Og peered downward, too, but save for the shifting green-brown light rays that seemed to lose themselves before they pierced very far below the surface and except for strings of bubbles that gurgled upward, now and then, he could see nothing menacing; nothing really sinister. Again and again he looked into the water. And seeing nothing that appeared worth while being afraid of he even found the courage to lean over and plunge his hand deep below the surface and feel about. But he hastily withdrew again as Ru clutched his shoulder and exclaimed as he pointed.

"Look, look! Here it comes to get us; a river monster."

Og looked in the direction Ru pointed to see swimming toward them across the current the long ugly, scaly head of a huge alligator, its two big, baleful green eyes watching them as it came. Ru was trembling and Og as he saw the menacing reptile approach grew frightened, too. Closer and closer drew the horny head and the wicked eyes, and when it had come within striking distance Og whisked his stone hammer from the snake skin belt he wore about his waist and giving voice to a piercing yell, struck at the brute. The hammer caught a glancing blow on its scaly snout and suddenly, silently the great head disappeared below the surface in a swirl of water.

Og and Ru looked in surprise at the spot where it had been.

They could not understand what had happened and they fully expected the reptile to come to the surface suddenly in a mad frenzy to attack them. Had they killed it with such a feeble blow or had they frightened it; driven it off with their fine show of courage? After they had waited for some time and the head did not appear again, they concluded that this monster of the river at any rate was a great coward.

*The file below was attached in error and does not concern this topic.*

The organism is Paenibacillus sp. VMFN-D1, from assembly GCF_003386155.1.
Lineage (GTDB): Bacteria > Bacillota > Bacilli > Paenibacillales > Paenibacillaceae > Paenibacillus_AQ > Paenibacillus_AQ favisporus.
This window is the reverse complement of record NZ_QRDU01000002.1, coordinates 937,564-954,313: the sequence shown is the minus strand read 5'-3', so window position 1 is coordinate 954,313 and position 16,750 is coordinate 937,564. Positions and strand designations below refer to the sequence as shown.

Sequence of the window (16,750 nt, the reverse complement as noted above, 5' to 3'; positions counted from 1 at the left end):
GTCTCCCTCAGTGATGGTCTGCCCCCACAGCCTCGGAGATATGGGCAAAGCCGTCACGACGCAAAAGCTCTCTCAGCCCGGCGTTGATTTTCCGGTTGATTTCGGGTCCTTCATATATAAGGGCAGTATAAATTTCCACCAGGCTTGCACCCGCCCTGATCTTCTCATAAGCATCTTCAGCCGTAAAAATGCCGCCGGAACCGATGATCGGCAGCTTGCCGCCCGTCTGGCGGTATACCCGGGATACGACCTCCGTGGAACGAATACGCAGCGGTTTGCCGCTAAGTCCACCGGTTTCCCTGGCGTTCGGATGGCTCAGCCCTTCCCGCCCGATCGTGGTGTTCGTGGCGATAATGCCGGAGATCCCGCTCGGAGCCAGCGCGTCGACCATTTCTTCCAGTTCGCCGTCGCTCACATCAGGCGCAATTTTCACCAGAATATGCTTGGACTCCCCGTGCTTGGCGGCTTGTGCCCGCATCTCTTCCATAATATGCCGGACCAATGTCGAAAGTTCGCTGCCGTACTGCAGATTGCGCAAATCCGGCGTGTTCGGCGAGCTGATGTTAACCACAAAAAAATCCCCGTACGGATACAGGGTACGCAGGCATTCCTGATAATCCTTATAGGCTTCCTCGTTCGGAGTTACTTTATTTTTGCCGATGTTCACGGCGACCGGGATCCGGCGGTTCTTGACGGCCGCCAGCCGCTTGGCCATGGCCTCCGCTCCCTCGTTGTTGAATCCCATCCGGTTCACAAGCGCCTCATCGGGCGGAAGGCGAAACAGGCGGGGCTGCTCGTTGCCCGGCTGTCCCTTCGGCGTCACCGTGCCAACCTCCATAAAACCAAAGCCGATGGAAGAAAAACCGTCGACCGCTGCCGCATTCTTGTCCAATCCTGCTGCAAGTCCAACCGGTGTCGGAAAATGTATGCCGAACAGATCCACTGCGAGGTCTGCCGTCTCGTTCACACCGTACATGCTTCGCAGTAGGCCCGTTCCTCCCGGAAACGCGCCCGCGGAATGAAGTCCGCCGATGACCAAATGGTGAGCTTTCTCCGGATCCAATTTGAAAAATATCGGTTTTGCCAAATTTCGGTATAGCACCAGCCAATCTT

And with this realization their courage and confidence grew a great deal. Indeed Og began to forget about the horrors of the river and to become more interested in the novel position in which they found themselves, for he realized that never before had any of his race been so far out on the broad river or drifted so far down the big stream. Indeed never before had any of his tribe been so close to all the mysteries and terrors of that strange element, water. And as Og with great mental effort thought and puzzled over it he began to realize that water like fire was highly useful and necessary to the comfort and well being of his people but again like fire if it were unleashed, boundless and great in volume as in the river, it was a treacherous menace. And then came another thought hard upon the heels of this. He had conquered fire and made it serve him. Could he not conquer water and make it serve him too? The possibilities were alluring, but how was he to go about it? Og sat and thought and thought and thought, and the expression in his eyes was so far away and remote that Ru after a time became highly worried. What could have happened to Og? Had the river put a spell over him perhaps,-an evil spell that made him quiet, stupid.

"Why do you sit and look off toward to-morrow?" asked Ru in their picture language. "Has the water put a spell upon you?"

Og shook his head and smiled.

"No I am going to put a spell on the water — make it help me," he said. And then because an idea had taken shape in his head he plunged his long arms into the water and pushed violently backward with his hands. Then he stopped and watched the result. He saw the water swirl backward where he had pushed it and at the same time the log on which they crouched seemed to move forward a little. Again and again he tried, and Ru after watching him with interest for some time exclaimed quite suddenly.